Yes, the addition of the 'T' means a turbocharged V8 can now be had instead of the naturally-aspirated V12.
Anyone who's been keeping track of Ferrari as of late will know that it's heading down a more efficient route. Though the energy recovery-based systems as first shown on the HY-KERS concept car have only been adopted by the LaFerrari for the time being, the rest of the Ferrari range has generally been downsizing and adopting turbochargers. One of the only exceptions to that rule, though, was the GTC4Lusso - until now, that is.
Following in the footsteps of the California T and the 488 GTB, the new GTC4Lusso T now has the option to be fitted with Ferrari's 3.9-liter twin-turbocharged V8 engine, complete with a variable torque program that adjusts the torque output depending on what gear the car is in, to endow the V8 with a more linear, naturally aspirated-like character. Being far smaller than the GTC4's 6.3-liter V12 (which is still being offered for those who shudder at the thought of a turbocharged four-seater Ferrari), it's no surprise to hear the V8 is less powerful, though the 610-hp and 545lb/ft outputs do compare fairly well with the 680-hp and 515lb/ft that the V12 is capable of producing.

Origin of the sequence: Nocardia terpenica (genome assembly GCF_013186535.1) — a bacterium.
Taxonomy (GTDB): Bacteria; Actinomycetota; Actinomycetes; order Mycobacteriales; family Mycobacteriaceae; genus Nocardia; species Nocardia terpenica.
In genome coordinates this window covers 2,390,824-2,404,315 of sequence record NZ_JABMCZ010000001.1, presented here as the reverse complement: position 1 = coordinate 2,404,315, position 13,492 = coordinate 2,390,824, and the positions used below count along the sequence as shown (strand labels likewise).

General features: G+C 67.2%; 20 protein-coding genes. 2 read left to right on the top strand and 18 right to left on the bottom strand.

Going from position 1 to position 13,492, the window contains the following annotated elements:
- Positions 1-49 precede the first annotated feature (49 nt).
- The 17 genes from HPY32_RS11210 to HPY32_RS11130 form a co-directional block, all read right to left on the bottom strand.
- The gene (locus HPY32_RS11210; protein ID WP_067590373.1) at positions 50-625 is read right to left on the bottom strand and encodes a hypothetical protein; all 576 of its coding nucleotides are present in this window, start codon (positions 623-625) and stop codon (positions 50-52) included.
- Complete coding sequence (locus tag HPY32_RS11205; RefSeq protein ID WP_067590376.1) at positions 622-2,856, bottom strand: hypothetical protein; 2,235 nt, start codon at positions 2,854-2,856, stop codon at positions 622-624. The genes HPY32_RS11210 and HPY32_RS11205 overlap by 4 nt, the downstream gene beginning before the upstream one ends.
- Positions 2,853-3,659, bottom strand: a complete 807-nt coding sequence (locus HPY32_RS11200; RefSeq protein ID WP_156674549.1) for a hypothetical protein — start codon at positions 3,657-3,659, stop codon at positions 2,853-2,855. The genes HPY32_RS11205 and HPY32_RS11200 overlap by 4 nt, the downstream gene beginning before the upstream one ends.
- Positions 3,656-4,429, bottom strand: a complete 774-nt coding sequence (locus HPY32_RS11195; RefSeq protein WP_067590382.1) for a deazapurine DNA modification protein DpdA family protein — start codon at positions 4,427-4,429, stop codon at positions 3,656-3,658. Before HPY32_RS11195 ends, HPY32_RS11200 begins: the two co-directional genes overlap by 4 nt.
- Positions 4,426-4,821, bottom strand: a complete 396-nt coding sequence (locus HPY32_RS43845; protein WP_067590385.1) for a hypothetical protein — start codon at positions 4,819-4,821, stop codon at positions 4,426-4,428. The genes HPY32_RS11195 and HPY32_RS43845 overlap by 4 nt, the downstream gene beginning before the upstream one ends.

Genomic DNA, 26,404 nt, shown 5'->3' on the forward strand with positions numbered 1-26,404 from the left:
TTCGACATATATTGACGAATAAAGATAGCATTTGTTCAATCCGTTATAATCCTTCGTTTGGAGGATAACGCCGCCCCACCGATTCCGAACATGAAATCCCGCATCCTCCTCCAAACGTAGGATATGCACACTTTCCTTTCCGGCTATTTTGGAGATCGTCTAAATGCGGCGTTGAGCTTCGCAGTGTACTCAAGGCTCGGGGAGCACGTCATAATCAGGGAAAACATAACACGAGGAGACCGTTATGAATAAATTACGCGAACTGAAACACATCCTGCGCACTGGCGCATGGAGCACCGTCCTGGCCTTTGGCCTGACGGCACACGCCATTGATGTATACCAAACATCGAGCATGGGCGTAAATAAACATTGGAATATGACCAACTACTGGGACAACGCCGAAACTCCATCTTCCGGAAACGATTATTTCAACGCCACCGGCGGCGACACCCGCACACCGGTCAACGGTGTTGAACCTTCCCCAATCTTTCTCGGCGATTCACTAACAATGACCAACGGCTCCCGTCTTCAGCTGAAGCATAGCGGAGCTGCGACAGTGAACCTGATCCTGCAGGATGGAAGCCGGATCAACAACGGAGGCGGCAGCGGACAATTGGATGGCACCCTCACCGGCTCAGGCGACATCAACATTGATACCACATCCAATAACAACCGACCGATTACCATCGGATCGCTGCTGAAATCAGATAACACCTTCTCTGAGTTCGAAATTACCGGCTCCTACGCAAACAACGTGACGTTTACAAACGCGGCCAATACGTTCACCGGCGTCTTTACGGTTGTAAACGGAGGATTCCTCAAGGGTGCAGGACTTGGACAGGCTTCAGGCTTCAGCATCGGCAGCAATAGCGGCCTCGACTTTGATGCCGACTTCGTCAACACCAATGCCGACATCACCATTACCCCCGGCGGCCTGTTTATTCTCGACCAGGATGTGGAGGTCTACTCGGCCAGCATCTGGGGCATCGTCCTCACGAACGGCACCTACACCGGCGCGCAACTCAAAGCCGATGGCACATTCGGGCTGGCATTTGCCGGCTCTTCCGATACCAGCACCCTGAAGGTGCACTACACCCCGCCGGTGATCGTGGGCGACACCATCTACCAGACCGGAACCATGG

One benefit that the GTC4 T will have over its 6.3-liter stablemate will be its curb weight. Courtesy of the smaller engine, the turbocharged Lusso's dry weight of 3,836 pounds means it's 110 pounds lighter than the V12 model. Plus, having less weight over the nose means the weight distribution balance changes slightly (46:54, versus the original car's 47:53 split), so the turbo'd GTC4Lusso could very well end up being a bit more lively to drive. After all, such a trick did exactly that for the Bentley Continental when the twin-turbo V8 was introduced. Then again, the Bentley's smaller engine wasn't being introduced to complement a wailing and sonorous V12, was it?